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Jogi plays his cards: many dummies and a daughter-in-law
A white Duster zips through the dusty fields of Mudgelmal in Naxal territory along the Chhattisgarh-Orissa border before it halts near a stage that has come up overnight. A woman in a saree gets off, estimates the crowd and inspects arrangements. Some 30 minutes later, Congress’s Mahasamund candidate and former chief minister Ajit Jogi alights. Minutes after he begins his speech, she is off to oversee the rally preparation at his next destination.
As Jogi, the face of the Congress in Chhattisgarh, contests what is probably his last election, his daughter-in-law Richa is the one managing the show. She tours the constituency extensively, handles field preparations and deals with aides. Her firsthand information of the forested zone comes handy. She spent her early childhood here, where her father was a forest ranger. “I have not joined politics, I only help him,” Richa insists.
With all opinion polls predicting the Congress’s ouster from the Centre after May 16, a loss in Mahasamund could irreparably damage Jogi’s political career. Party insiders say projecting daughter-in-law Richa could be part of a strategy to galvanise the crowd and partymen. “Mark my words. She is contesting the next election,” says a Jogi aide.
But Jogi has other aces up his sleeve. His opponent is sitting BJP MP Chandulal Sahu. As many as 10 other Chandu Sahus, all BPL and independent candidates, are also in the fray. Their bank account is nil, assets negligible, and Mahasamund knows that Jogi has put them all up to confuse and split voters. After failing to secure the party’s victory in the last November assembly election that dashed his chief ministerial ambitions, Jogi had announced his retirement from politics and said he would do “bhajan-kirtan (chant hymns) for a year”.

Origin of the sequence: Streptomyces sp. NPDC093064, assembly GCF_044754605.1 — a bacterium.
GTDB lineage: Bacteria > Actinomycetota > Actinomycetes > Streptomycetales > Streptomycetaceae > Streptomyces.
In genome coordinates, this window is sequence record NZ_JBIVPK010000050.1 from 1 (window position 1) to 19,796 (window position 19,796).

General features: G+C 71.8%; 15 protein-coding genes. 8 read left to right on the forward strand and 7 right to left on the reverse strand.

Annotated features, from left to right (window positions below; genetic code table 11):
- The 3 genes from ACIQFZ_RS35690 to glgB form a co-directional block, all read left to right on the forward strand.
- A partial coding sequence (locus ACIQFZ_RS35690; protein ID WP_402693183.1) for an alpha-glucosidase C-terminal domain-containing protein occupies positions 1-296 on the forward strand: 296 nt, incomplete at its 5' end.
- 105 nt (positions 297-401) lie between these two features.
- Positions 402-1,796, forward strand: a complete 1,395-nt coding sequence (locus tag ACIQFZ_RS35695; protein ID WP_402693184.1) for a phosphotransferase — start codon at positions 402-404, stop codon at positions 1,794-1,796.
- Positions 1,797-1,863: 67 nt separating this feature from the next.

However, within months, he got a Lok Sabha ticket, upsetting Pratibha Pandey, the daughter of late Union minister VC Shukla, who was killed in the May 2013 Darbha attack. This is Jogi’s first election in a decade.
“Jogi has destroyed the party. Yet, Madam Soniaji cannot operate without him. He announces retirement, but they recall him. He has some secret due to which this Delhi family is scared of him,” Modi had recently taunted during a public rally in Chhattisgarh. Jogi won from Mahasamund in 2004, but did not contest in 2009 and instead fielded his wife Renu Jogi from Bilaspur. Renu lost to BJP leader Dilip Singh Judeo. Jogi did not contest the assembly elections last year and partymen say this could be his last poll.
Considering his ability to surprise poll pundits, the BJP is not taking him lightly, but this time, Jogi, who has dominated the Chhattisgarh Congress ever since the state was formed in 2000, is on difficult terrain. The Mahasamund seat is spread across three districts — Mahasamund, Gariyaband and Dhamtari — and of its eight Assembly segments, Congress holds just one. However, the constituency had a similar division of assembly seats in 2004 when Jogi won the elections by over a lakh votes.
Braving the stifling heat, failing health and sun-burns, he travels tirelessly, telling villagers that by giving them subsidised ration, Chief Minister Raman Singh has turned them into lazybones and alcoholics. “Quit alcohol. I quit when I was 16. Had I not, I would not have become a collector and then chief minister,” he tells the crowd in Chhattisgarhi.
Jogi knows the odds are mounting. Son Amit is not very popular in the state Congress and second generation leaders, mostly Jogi’s rivals, have got stronger over the last few months. At present, the BJP has 10 of the 11 Lok Sabha seats in Chhattisgarh and the tally is unlikely to change considerably this year.